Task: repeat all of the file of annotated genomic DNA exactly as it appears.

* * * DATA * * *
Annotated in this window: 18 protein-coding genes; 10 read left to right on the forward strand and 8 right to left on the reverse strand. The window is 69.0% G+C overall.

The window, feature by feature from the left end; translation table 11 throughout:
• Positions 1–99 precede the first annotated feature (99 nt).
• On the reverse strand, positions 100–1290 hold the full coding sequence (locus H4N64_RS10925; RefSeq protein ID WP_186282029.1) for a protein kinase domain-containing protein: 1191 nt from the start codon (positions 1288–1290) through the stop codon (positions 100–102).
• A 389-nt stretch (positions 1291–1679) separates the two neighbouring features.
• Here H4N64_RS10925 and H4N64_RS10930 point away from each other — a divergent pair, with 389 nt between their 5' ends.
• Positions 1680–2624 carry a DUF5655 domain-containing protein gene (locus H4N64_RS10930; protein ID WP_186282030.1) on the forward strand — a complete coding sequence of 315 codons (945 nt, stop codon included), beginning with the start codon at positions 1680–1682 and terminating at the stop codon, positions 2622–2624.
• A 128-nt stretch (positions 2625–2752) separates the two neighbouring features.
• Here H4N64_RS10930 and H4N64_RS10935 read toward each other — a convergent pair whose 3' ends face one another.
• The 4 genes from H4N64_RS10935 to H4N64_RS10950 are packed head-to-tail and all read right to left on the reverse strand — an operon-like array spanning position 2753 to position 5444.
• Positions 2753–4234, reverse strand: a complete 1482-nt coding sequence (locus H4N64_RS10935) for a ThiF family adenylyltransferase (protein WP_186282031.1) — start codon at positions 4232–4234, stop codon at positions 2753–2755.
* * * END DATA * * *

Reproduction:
Annotated in this window: 18 protein-coding genes; 10 read left to right on the forward strand and 8 right to left on the reverse strand. The window is 69.0% G+C overall.

The window, feature by feature from the left end; translation table 11 throughout:
• Positions 1–99 precede the first annotated feature (99 nt).
• On the reverse strand, positions 100–1290 hold the full coding sequence (locus H4N64_RS10925; RefSeq protein ID WP_186282029.1) for a protein kinase domain-containing protein: 1191 nt from the start codon (positions 1288–1290) through the stop codon (positions 100–102).
• A 389-nt stretch (positions 1291–1679) separates the two neighbouring features.
• Here H4N64_RS10925 and H4N64_RS10930 point away from each other — a divergent pair, with 389 nt between their 5' ends.
• Positions 1680–2624 carry a DUF5655 domain-containing protein gene (locus H4N64_RS10930; protein ID WP_186282030.1) on the forward strand — a complete coding sequence of 315 codons (945 nt, stop codon included), beginning with the start codon at positions 1680–1682 and terminating at the stop codon, positions 2622–2624.
• A 128-nt stretch (positions 2625–2752) separates the two neighbouring features.
• Here H4N64_RS10930 and H4N64_RS10935 read toward each other — a convergent pair whose 3' ends face one another.
• The 4 genes from H4N64_RS10935 to H4N64_RS10950 are packed head-to-tail and all read right to left on the reverse strand — an operon-like array spanning position 2753 to position 5444.
• Positions 2753–4234, reverse strand: a complete 1482-nt coding sequence (locus H4N64_RS10935) for a ThiF family adenylyltransferase (protein WP_186282031.1) — start codon at positions 4232–4234, stop codon at positions 2753–2755.